The options for adding cashless vending have increased, and the quickening rate of adoption among operators raises some important questions. A key question is how soon the “tipping point” will arrive, that time when the offering has become prevalent enough that operators must consider using it for competitive reasons.
Industry observers hold different views on how close the “tipping point” is, but most agree that the rate of investment has picked up significantly this past year, the recession notwithstanding.
Industry observers estimate the number of vending machines equipped with “open” cashless readers at about 100,000 in the U.S.
Against a total universe of 5.3 million machines in the U.S., based on the Automatic Merchandiser State of the Vending Industry Report, about 1.8 percent of machines have “open” cashless capability. (The 2010 State of the Vending Industry Report noted
2.3 percent of machines in 2009 have cashless readers, but this figure included stored value, closed loop readers.)
The percent of installations may seem low, but cashless system providers estimate the number has nearly doubled in the last year alone.
Factors to consider
This article will examine the factors that vending operators should consider about expanding into “open” cashless vending. “Open” cashless refers to the ability to use credit and debit cards issued by financial institutions in vending machines.
Vending operator surveys have indicated that most operators recognize the benefits “open” cashless will bring to the vending industry. Surveys have also confirmed most believe that cashless will at some point be prevalent.
“Open” cashless is an evolving development. As more cashless readers are installed, operators are learning more about the locations, price points and operational support systems that work best.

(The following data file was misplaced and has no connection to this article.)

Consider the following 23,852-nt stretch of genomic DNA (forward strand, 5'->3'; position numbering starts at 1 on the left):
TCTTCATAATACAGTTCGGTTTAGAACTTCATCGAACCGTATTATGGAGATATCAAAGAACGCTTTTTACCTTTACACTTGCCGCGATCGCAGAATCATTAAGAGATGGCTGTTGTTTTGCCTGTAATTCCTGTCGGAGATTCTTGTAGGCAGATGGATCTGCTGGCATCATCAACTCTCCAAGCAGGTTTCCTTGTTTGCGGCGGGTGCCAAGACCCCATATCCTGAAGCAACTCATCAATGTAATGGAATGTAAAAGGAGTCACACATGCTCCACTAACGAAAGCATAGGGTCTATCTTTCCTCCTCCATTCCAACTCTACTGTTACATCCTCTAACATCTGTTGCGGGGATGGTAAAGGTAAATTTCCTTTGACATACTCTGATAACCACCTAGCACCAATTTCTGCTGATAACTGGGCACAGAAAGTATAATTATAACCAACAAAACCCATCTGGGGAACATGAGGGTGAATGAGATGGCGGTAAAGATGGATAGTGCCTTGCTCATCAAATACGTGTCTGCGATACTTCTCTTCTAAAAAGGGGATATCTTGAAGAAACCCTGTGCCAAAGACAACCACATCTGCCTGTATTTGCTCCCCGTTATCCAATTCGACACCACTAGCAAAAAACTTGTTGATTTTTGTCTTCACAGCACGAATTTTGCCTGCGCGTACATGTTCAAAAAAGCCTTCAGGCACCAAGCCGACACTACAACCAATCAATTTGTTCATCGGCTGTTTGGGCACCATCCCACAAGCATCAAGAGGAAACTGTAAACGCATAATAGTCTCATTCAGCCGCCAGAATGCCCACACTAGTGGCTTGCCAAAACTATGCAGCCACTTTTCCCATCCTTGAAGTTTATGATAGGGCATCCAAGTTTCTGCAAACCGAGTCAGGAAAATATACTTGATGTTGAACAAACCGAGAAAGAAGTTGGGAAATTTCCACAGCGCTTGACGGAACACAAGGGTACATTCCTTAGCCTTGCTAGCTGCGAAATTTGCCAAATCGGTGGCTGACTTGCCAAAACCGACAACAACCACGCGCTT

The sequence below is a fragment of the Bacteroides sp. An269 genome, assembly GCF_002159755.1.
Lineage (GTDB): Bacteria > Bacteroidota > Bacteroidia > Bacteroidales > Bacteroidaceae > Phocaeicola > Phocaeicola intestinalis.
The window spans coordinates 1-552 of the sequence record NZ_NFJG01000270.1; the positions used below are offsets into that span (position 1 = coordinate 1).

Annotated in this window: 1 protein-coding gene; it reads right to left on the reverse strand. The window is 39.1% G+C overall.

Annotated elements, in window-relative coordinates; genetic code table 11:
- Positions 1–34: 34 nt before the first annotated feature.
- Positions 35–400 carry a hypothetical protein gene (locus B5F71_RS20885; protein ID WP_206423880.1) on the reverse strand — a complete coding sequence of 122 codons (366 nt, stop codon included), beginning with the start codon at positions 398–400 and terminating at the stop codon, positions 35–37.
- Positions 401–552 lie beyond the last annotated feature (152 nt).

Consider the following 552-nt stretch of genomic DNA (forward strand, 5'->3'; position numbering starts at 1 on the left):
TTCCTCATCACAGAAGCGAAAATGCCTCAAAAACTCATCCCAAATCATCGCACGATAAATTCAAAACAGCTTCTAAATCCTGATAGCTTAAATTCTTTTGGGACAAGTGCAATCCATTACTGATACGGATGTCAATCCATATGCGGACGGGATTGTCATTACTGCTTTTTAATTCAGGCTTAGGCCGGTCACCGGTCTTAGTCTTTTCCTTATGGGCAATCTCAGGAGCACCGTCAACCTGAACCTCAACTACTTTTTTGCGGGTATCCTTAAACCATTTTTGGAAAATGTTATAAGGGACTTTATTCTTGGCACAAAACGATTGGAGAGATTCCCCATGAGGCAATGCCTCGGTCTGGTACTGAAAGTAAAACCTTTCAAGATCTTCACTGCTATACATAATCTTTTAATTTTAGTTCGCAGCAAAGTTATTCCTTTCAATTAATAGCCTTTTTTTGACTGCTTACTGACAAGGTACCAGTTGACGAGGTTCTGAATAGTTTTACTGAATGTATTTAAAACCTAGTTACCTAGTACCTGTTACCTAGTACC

In addition, the market continues to change in ways that affect operator success. Product price points continue to rise, and consumers are becoming more inclined to use credit and debit cards for smaller transactions.
Most of these developments support the case for cashless. However, “open” cashless is not an easy business to understand for persons not familiar with the way credit and bank debit transactions work.
One contributing factor to the increasing rate of investment is the National Automatic Merchandising Association (NAMA) cashless program, introduced this year, which is designed to offer favorable processing rates for cashless transactions. The NAMA cashless program is a networked end-to-end solution that is hardware neutral and works with qualified communication suppliers and card associations for payment reconciliation and account management.
The NAMA initiative has received a lot of interest, based on the number of visits to their cashless solution section of the NAMA Website.
The Website includes several pages that provide a good overview for operators who want to understand the different components of “open cashless.”
The NAMA Website features a cashless calculator designed to help operators determine if a cashless solution makes sense. The calculator requires operators to estimate what percent of all transactions will be cashless, what percent of incremental sales increase (if any) they anticipate, and what percent of cashless sales are likely to be divided between credit cards and debit cards. The calculator incorporates special discounted Visa interchange rates available through select cashless payment gateways that are available to NAMA members.
Based on these estimates, the calculator helps determine annual net incremental operating profit per machine.
The NAMA program represents a partnership with Bank of America Merchant Services (BAMS), one of the nation’s largest processors providing both card processing services for cashless transactions as well as business-related applications. The NAMA cashless solution takes advantage of incentive-based fees and rates available through qualified gateways, noted Prof. Michael Kasavana, the NAMA endowed Michigan State University professor who helped develop the program.